Episode 6: Preparing for the Infocalypse

buy Lyrica india Heather and Emily hunker down in the journalistic equivalent of a nuclear bunker with Storyful’s Mandy Jenkins and design technologist Rick Barraza to explore the looming crisis of AI-generated fakery that threatens our understanding of what’s real. Subscribe to Tricky on iTunes Reading list “That” Obama Video He Predicted The 2016 Fake News Crisis. Now ++++++++>

Episode 5: What’s in the Sinclair Broadcasting Box?

A perverted sex act in a company-owned Mercedes, and a shriveled local media ecosystem. Heather and Emily are joined by Washington Post media critic Margaret Sullivan and Texas Tribune founder John Thornton to unpack the tricky problem of how to save local news from bankruptcy and bias.   Reading list: Not Necessarily the News — A ++++++++>

Episode 4: Propaganda, MisInformation and Tips for Tackling Fake News

Heather Chaplin and Emily Bell talk to Jason Stanley, professor of philosophy at Yale, about misinformation, conspiracy theories, and how journalism can survive in systems flooded with propaganda, with tips on tackling fake news from Ida B. Wells and Frederick Douglass. And Emily gives us an audio whiteboard sketch of the complexities of the Cambridge ++++++++>

Episode 3: Please Don’t Read the Comments

In this episode of Tricky, Heather and Emily talk to Sarah L. Roberts, the woman who coined the term “commercial content moderation,” about how elements of online discourse are governed by outsourced and unseen low-paid workers, who sift through “the grossness of humanity.” And they ask Andrew Losowsky of the Coral Project whether newsrooms and ++++++++>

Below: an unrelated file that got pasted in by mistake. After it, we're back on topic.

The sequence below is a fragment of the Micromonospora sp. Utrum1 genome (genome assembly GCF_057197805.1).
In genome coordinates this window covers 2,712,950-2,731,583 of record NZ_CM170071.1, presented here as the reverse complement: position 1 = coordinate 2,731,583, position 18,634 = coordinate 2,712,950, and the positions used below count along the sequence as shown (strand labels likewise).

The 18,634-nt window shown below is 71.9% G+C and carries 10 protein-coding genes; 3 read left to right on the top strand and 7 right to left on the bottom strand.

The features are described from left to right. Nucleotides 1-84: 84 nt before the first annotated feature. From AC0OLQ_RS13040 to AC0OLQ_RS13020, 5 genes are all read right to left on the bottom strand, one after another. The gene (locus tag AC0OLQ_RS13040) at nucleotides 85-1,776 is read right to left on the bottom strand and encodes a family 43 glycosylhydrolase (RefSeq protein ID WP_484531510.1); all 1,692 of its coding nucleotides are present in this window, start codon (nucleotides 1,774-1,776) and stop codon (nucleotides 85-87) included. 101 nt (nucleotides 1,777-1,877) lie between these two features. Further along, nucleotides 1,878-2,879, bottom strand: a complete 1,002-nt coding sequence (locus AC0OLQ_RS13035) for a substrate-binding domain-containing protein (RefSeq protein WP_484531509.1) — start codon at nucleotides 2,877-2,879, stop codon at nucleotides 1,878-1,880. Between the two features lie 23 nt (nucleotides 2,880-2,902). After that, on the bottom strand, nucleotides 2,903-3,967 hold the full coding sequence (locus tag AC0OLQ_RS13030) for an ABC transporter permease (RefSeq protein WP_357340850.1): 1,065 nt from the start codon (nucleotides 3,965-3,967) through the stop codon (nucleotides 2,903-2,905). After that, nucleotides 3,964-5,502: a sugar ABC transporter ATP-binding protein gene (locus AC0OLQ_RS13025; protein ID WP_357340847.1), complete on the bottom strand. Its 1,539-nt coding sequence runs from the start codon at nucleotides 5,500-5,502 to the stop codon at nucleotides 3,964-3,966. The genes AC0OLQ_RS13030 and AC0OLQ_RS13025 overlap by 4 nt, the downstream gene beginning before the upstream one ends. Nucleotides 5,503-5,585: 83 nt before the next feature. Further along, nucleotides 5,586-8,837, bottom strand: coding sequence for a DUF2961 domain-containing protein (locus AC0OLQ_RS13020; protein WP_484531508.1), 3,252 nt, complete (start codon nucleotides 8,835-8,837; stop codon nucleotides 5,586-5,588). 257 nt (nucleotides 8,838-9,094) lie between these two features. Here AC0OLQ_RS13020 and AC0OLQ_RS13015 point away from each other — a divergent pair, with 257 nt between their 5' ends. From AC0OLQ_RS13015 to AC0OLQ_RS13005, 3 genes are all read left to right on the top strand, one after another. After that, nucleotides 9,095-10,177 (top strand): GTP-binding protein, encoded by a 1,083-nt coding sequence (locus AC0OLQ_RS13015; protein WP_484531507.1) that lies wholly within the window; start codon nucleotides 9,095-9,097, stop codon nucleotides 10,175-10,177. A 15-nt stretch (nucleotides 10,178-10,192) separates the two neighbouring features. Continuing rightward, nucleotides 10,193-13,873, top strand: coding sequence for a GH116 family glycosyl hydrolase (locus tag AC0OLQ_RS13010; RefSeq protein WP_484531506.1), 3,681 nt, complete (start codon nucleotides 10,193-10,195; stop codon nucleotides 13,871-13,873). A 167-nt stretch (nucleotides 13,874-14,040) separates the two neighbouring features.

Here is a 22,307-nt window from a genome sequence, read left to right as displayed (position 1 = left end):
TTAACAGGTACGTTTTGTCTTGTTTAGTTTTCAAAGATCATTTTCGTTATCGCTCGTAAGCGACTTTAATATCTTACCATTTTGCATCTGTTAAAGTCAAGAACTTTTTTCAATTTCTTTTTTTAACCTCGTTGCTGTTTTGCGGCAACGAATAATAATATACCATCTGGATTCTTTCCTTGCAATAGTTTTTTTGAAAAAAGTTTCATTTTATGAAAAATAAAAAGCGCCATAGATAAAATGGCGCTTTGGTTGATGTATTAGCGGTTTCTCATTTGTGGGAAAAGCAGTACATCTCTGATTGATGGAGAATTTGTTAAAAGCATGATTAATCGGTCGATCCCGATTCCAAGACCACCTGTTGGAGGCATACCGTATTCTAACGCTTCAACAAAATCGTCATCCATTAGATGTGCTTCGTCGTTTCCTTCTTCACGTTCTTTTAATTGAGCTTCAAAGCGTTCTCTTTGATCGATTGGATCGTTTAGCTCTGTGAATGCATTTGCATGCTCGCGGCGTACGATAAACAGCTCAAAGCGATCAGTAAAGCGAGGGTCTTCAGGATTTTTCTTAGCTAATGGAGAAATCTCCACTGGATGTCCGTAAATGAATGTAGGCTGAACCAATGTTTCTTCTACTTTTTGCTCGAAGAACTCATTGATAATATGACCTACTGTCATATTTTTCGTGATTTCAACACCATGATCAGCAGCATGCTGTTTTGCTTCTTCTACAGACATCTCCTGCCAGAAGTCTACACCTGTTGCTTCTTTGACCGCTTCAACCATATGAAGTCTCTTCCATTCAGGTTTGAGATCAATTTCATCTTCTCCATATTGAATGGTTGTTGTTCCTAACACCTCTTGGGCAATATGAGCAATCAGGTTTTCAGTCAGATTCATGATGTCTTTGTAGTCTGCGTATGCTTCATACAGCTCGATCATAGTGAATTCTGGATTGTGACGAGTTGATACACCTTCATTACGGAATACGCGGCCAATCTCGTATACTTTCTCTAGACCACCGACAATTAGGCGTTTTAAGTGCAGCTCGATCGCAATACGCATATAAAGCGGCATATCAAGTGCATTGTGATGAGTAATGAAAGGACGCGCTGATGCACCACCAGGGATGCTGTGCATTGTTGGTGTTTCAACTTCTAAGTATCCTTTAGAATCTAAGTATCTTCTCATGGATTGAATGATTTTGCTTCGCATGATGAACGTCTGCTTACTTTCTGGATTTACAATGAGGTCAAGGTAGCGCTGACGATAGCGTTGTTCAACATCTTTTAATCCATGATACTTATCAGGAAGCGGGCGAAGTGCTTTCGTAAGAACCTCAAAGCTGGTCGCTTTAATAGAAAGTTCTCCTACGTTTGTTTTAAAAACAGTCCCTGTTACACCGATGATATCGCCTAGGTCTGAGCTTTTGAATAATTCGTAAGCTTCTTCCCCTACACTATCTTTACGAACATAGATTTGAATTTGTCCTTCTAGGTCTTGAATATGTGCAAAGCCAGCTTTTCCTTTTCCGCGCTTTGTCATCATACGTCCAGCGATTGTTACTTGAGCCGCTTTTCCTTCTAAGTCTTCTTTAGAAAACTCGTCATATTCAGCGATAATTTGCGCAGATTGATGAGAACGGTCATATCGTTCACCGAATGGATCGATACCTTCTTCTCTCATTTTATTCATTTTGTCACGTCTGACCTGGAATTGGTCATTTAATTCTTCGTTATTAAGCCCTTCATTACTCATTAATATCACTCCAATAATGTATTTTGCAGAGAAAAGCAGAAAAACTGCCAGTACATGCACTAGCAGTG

The Dark Side of Design

 Now, more than ever, designers and media makers are facing down tough ethical questions about their complicity in the insidiously addictive new modes of technology. There have been no shortage of words devoted to interrogating the dark side of our seemingly indispensable tech: Smartphones are hijacking our minds. Social media’s dopamine-driven feedback loops are ++++++++>

Gaming the System

Many of the systems which define our world today – including government systems of laws and regulations – are dysfunctional, or even broken. What would it mean to look at these systems through the lens of game design? Can we apply game design thinking to a practice like redistricting, made famously broken by the widespread ++++++++>

How Systems Thinking Helps Make Sense of Harvey Weinstein

When the news broke in October 2017 about Harvey Weinstein and his long history of sexual assault and harassment, I wanted to understand the full scope of the problem: How many people were involved in the incidents? Who was complicit in hiding his behavior? Did his actions have repercussions outside of Hollywood? Since I am ++++++++>

Episode 2: Facebook is broken. Should we hop on the blockchain?

Facebook’s 35 mentions in the 37-page indictment of 13 Russian nationals solidified the social network’s position at the center of our current political and cultural conundrum. In this episode, Heather Chaplin and Emily Bell retrace the steps that led to this point, examine whether Facebook’s leadership was willfully ignorant or breathtakingly naive, and analyse the role of ++++++++>

Collaborative Problem Solving for Journalists: A Workshop

Journalism + Design believes that design processes can help journalists become more imaginative, experimental, user-focused, and comfortable navigating the unknown. We recently hosted a workshop for reporters and editors on collaborative problem-solving in newsrooms. By learning the basics of design processes, journalists will be able to guide teams in their newsrooms through the steps of ++++++++>

Data and the View From Nowhere

The View from Nowhere describes a kind of false objectivity or feigned neutrality in reporting. Journalists have sometimes used the View from Nowhere, a term popularized by NYU journalism professor Jay Rosen, as a hedge against accusations of bias. Waves of technological and social change have worn down the idea that news can be reported ++++++++>